After a long career as a lawman that made him a legend, Wyatt Earp decides to quit and join his brothers in Tombstone, Arizona. There he would see them in a feud with the Clantons, a local clan of thugs and cattle thieves. When the showdown becomes inevitable, the help will come from Doc Holliday, a terminally-ill gambler who happens to be another Wild West legend.Written by
Dragan Antulov <firstname.lastname@example.org>
When Doc and Wyatt ride into Tombstone there are saguaro cactus all over the place but they don't grow at that elevation. See more »
[lighting a cigar as Ed and his gangmen enter the saloon]
Where's Doc Holiday?
Over at the hotel more than likely. He's been expecting you...
Get word over there I'm waitin' for him.
No need to do that Ed, the whole town knows you're waitin' for him by now. Before there's another killing...
You just go on servin' your watered down liquor, and keep outta my business Shanssey.
Your brother came in here stinkin' drunk spoilin' for a fight; he drew a gun on Holiday.
[...] See more »
Some great names but a little stilted and fragmented
Gunfight at the OK Corral (1957)
This has the makings of a classic, and of course the story is one of the great ture legends of the Wild West. Burt Lancaster as the tough and unbending lawman and Kirk Douglas as the unpredictable semi-lawless cad are both great, and the best scenes are probably those with the two of them. The rest of the cast is reasonable, some of them really good, though maybe the all important bad guys lacked some kind of wild evil they might have needed (a Lee Marvin intensity). One of the bad guys, Johnny Ringo, is played by a nice guy actor, John Ireland, even though Ringo was never part of thie OK Corral story. It does have a young Dennis Hopper, which is fun to see (and Hopper hailed from Dodge City itself in real life).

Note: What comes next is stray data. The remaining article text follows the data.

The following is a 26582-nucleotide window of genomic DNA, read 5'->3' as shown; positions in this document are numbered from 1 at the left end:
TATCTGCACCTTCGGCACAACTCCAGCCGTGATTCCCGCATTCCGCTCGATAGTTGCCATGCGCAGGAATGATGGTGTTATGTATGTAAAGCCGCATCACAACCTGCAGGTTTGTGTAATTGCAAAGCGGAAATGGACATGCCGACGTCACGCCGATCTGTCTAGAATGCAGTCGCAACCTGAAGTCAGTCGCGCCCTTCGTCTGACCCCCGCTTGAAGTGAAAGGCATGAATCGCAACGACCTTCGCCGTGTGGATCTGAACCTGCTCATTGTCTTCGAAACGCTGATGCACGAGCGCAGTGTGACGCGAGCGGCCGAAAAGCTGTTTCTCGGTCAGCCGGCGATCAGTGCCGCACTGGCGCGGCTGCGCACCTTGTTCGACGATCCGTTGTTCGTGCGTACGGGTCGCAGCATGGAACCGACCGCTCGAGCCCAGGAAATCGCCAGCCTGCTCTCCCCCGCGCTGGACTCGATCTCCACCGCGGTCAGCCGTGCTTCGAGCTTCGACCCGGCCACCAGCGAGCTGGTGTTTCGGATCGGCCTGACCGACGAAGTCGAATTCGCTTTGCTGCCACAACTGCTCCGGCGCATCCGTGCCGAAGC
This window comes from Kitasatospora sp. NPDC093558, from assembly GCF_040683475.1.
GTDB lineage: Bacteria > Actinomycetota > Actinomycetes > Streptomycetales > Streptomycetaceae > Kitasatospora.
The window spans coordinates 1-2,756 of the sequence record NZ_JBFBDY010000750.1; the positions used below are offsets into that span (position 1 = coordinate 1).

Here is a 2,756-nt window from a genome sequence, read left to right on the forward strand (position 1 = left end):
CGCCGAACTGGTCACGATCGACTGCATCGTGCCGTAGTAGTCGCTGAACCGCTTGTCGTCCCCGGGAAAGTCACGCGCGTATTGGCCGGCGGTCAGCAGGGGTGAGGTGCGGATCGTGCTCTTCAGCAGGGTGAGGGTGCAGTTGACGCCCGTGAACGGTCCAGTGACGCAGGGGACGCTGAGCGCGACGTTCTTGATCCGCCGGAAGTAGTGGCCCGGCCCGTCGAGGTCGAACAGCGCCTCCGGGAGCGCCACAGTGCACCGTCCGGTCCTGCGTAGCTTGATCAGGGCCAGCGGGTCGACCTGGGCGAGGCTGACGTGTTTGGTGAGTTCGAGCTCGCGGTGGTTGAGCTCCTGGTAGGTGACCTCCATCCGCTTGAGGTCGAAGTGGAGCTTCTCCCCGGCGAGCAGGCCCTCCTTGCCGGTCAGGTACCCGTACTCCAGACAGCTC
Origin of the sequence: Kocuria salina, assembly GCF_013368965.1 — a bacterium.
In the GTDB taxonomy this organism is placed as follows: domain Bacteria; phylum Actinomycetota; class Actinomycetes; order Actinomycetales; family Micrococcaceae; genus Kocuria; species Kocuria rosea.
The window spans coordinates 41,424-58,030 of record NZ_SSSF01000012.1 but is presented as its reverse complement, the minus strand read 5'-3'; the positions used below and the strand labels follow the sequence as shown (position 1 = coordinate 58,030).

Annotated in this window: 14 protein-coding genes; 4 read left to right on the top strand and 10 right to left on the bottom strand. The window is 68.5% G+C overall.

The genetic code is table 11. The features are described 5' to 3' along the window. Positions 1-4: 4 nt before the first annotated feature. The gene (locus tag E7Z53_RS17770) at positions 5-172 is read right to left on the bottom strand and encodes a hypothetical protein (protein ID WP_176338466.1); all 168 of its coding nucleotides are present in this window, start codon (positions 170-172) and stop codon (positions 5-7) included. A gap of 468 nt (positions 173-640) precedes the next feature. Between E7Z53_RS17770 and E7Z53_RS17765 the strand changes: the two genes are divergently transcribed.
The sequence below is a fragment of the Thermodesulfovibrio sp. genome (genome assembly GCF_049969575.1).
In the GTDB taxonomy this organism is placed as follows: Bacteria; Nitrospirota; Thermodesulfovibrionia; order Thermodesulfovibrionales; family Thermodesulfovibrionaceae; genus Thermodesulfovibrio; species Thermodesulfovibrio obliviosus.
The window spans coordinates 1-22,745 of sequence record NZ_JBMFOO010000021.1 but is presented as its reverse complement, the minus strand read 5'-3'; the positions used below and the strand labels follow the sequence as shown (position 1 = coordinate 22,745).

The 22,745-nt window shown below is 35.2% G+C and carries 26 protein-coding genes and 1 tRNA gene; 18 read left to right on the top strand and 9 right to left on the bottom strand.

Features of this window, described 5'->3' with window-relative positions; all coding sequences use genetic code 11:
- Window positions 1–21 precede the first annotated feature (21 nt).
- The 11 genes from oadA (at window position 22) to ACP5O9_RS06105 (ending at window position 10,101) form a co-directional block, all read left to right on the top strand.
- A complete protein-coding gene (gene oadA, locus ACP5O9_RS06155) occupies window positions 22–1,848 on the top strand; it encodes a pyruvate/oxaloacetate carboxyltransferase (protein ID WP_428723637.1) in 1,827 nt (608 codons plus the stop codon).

Still, it looked like it would really be equivalent to "Rio Bravo" and others from the same time period.
Not so, not for me. And it's simply because of that whole range of different things that add up in a great movie and slip and slither in a decent one. For example, there are a number of interludes with horses walking through the big landscape and the corny theme song is sung through a new verse. I can't believe this was effective even at the time (music from 1957 in general wasn't so corny and fakey, including country music), but now it deadened the flow. Likewise the series of events didn't always seem to lead one to the next in a compelling way, as the interludes allowed a shift in location and sometimes a whole new situation to develop.
One problem (if this is a problem) is that it's based on facts. I think this made the movie makers add information and keep switching towns simply because it was the way it was and they thought they must. Maybe they did. Oddly, they got lots of the essentials wrong that might actually make a better movie if someone wants to take another crack at it (quick details at wikipedia). The final famous shootout is fun and well done but way too obvious with the good guys always getting their target and the bad guys missing, or hitting a leg.
So why the reputation? It isn't bad, and it is always compelling to see Douglas in particular in almost any film. The filming (by Charles Lang, one of the greats) is first rate, and so just watching, whatever the scene, is enjoyable.
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